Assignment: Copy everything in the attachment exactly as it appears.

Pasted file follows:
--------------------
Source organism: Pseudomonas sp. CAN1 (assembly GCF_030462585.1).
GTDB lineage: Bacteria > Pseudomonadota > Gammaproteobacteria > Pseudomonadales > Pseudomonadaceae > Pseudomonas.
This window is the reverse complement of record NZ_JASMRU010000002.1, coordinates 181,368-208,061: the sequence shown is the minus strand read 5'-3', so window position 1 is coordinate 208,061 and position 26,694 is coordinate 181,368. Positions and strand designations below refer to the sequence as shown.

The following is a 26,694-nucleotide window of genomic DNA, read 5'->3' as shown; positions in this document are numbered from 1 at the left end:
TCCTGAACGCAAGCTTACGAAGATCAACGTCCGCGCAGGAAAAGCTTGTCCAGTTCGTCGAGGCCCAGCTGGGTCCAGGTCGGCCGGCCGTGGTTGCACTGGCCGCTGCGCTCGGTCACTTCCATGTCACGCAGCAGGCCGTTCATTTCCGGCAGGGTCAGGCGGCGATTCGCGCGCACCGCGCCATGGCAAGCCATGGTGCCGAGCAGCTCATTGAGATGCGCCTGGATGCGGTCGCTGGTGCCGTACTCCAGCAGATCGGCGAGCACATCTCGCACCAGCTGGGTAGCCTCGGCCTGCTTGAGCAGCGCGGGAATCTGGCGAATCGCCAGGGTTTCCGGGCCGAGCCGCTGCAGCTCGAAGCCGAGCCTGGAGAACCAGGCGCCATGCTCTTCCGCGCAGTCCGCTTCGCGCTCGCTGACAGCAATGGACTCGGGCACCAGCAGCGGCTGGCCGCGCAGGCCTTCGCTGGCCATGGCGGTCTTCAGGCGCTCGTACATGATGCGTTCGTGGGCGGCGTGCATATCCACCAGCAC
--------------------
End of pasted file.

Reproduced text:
Source organism: Pseudomonas sp. CAN1 (assembly GCF_030462585.1).
GTDB lineage: Bacteria > Pseudomonadota > Gammaproteobacteria > Pseudomonadales > Pseudomonadaceae > Pseudomonas.
This window is the reverse complement of record NZ_JASMRU010000002.1, coordinates 181,368-208,061: the sequence shown is the minus strand read 5'-3', so window position 1 is coordinate 208,061 and position 26,694 is coordinate 181,368. Positions and strand designations below refer to the sequence as shown.

The following is a 26,694-nucleotide window of genomic DNA, read 5'->3' as shown; positions in this document are numbered from 1 at the left end:
TCCTGAACGCAAGCTTACGAAGATCAACGTCCGCGCAGGAAAAGCTTGTCCAGTTCGTCGAGGCCCAGCTGGGTCCAGGTCGGCCGGCCGTGGTTGCACTGGCCGCTGCGCTCGGTCACTTCCATGTCACGCAGCAGGCCGTTCATTTCCGGCAGGGTCAGGCGGCGATTCGCGCGCACCGCGCCATGGCAAGCCATGGTGCCGAGCAGCTCATTGAGATGCGCCTGGATGCGGTCGCTGGTGCCGTACTCCAGCAGATCGGCGAGCACATCTCGCACCAGCTGGGTAGCCTCGGCCTGCTTGAGCAGCGCGGGAATCTGGCGAATCGCCAGGGTTTCCGGGCCGAGCCGCTGCAGCTCGAAGCCGAGCCTGGAGAACCAGGCGCCATGCTCTTCCGCGCAGTCCGCTTCGCGCTCGCTGACAGCAATGGACTCGGGCACCAGCAGCGGCTGGCCGCGCAGGCCTTCGCTGGCCATGGCGGTCTTCAGGCGCTCGTACATGATGCGTTCGTGGGCGGCGTGCATATCCACCAGCAC